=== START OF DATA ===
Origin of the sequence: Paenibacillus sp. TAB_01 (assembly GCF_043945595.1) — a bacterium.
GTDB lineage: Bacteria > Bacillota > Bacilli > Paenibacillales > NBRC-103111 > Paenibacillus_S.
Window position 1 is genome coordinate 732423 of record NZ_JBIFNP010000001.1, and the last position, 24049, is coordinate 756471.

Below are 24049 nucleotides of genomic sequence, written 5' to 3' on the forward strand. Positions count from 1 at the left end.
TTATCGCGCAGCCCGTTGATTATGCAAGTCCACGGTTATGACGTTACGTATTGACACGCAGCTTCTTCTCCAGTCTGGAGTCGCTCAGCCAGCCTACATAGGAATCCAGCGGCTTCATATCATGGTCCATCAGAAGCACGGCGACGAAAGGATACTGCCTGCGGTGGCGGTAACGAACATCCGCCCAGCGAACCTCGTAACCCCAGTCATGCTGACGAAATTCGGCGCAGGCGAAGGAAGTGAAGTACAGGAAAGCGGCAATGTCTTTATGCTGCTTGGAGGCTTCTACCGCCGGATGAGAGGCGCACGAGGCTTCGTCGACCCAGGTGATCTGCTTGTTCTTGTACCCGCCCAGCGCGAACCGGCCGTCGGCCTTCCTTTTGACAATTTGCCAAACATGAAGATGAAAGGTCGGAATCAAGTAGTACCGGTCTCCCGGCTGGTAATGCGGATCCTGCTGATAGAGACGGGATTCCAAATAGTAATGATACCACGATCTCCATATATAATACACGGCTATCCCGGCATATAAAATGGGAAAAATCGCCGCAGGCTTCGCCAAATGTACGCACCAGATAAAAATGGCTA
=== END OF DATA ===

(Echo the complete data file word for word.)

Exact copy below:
Origin of the sequence: Paenibacillus sp. TAB_01 (assembly GCF_043945595.1) — a bacterium.
GTDB lineage: Bacteria > Bacillota > Bacilli > Paenibacillales > NBRC-103111 > Paenibacillus_S.
Window position 1 is genome coordinate 732423 of record NZ_JBIFNP010000001.1, and the last position, 24049, is coordinate 756471.

Below are 24049 nucleotides of genomic sequence, written 5' to 3' on the forward strand. Positions count from 1 at the left end.
TTATCGCGCAGCCCGTTGATTATGCAAGTCCACGGTTATGACGTTACGTATTGACACGCAGCTTCTTCTCCAGTCTGGAGTCGCTCAGCCAGCCTACATAGGAATCCAGCGGCTTCATATCATGGTCCATCAGAAGCACGGCGACGAAAGGATACTGCCTGCGGTGGCGGTAACGAACATCCGCCCAGCGAACCTCGTAACCCCAGTCATGCTGACGAAATTCGGCGCAGGCGAAGGAAGTGAAGTACAGGAAAGCGGCAATGTCTTTATGCTGCTTGGAGGCTTCTACCGCCGGATGAGAGGCGCACGAGGCTTCGTCGACCCAGGTGATCTGCTTGTTCTTGTACCCGCCCAGCGCGAACCGGCCGTCGGCCTTCCTTTTGACAATTTGCCAAACATGAAGATGAAAGGTCGGAATCAAGTAGTACCGGTCTCCCGGCTGGTAATGCGGATCCTGCTGATAGAGACGGGATTCCAAATAGTAATGATACCACGATCTCCATATATAATACACGGCTATCCCGGCATATAAAATGGGAAAAATCGCCGCAGGCTTCGCCAAATGTACGCACCAGATAAAAATGGCTA